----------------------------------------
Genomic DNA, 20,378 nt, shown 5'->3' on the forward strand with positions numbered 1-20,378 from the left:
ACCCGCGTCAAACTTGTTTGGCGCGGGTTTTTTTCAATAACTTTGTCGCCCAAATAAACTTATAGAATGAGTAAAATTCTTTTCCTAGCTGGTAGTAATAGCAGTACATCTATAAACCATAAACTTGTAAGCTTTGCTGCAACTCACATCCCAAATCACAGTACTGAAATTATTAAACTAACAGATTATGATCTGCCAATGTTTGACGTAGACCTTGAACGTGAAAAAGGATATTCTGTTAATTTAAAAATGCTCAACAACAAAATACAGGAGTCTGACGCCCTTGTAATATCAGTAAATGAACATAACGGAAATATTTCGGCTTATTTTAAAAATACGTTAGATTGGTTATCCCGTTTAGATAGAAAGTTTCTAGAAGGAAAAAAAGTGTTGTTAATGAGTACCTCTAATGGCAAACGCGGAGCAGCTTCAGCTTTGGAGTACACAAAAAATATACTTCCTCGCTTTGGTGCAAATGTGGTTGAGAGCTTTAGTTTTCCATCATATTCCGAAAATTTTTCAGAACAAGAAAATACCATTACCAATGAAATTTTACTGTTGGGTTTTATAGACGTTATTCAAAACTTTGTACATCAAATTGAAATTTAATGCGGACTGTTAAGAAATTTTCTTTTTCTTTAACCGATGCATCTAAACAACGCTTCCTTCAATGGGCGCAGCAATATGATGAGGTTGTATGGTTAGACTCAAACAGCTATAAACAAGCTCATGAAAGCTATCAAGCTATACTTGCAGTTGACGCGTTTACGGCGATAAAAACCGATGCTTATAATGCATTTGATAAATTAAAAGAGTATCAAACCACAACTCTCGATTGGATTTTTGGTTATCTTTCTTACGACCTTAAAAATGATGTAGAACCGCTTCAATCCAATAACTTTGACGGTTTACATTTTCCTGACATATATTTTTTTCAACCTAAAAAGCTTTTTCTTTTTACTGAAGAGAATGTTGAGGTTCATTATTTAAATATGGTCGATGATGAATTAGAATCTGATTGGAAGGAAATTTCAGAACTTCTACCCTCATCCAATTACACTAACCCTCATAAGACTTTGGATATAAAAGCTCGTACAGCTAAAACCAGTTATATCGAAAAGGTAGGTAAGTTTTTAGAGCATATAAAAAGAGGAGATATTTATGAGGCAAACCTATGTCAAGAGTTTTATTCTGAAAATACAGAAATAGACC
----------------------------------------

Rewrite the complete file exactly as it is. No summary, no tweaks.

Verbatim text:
Genomic DNA, 20,378 nt, shown 5'->3' on the forward strand with positions numbered 1-20,378 from the left:
ACCCGCGTCAAACTTGTTTGGCGCGGGTTTTTTTCAATAACTTTGTCGCCCAAATAAACTTATAGAATGAGTAAAATTCTTTTCCTAGCTGGTAGTAATAGCAGTACATCTATAAACCATAAACTTGTAAGCTTTGCTGCAACTCACATCCCAAATCACAGTACTGAAATTATTAAACTAACAGATTATGATCTGCCAATGTTTGACGTAGACCTTGAACGTGAAAAAGGATATTCTGTTAATTTAAAAATGCTCAACAACAAAATACAGGAGTCTGACGCCCTTGTAATATCAGTAAATGAACATAACGGAAATATTTCGGCTTATTTTAAAAATACGTTAGATTGGTTATCCCGTTTAGATAGAAAGTTTCTAGAAGGAAAAAAAGTGTTGTTAATGAGTACCTCTAATGGCAAACGCGGAGCAGCTTCAGCTTTGGAGTACACAAAAAATATACTTCCTCGCTTTGGTGCAAATGTGGTTGAGAGCTTTAGTTTTCCATCATATTCCGAAAATTTTTCAGAACAAGAAAATACCATTACCAATGAAATTTTACTGTTGGGTTTTATAGACGTTATTCAAAACTTTGTACATCAAATTGAAATTTAATGCGGACTGTTAAGAAATTTTCTTTTTCTTTAACCGATGCATCTAAACAACGCTTCCTTCAATGGGCGCAGCAATATGATGAGGTTGTATGGTTAGACTCAAACAGCTATAAACAAGCTCATGAAAGCTATCAAGCTATACTTGCAGTTGACGCGTTTACGGCGATAAAAACCGATGCTTATAATGCATTTGATAAATTAAAAGAGTATCAAACCACAACTCTCGATTGGATTTTTGGTTATCTTTCTTACGACCTTAAAAATGATGTAGAACCGCTTCAATCCAATAACTTTGACGGTTTACATTTTCCTGACATATATTTTTTTCAACCTAAAAAGCTTTTTCTTTTTACTGAAGAGAATGTTGAGGTTCATTATTTAAATATGGTCGATGATGAATTAGAATCTGATTGGAAGGAAATTTCAGAACTTCTACCCTCATCCAATTACACTAACCCTCATAAGACTTTGGATATAAAAGCTCGTACAGCTAAAACCAGTTATATCGAAAAGGTAGGTAAGTTTTTAGAGCATATAAAAAGAGGAGATATTTATGAGGCAAACCTATGTCAAGAGTTTTATTCTGAAAATACAGAAATAGACC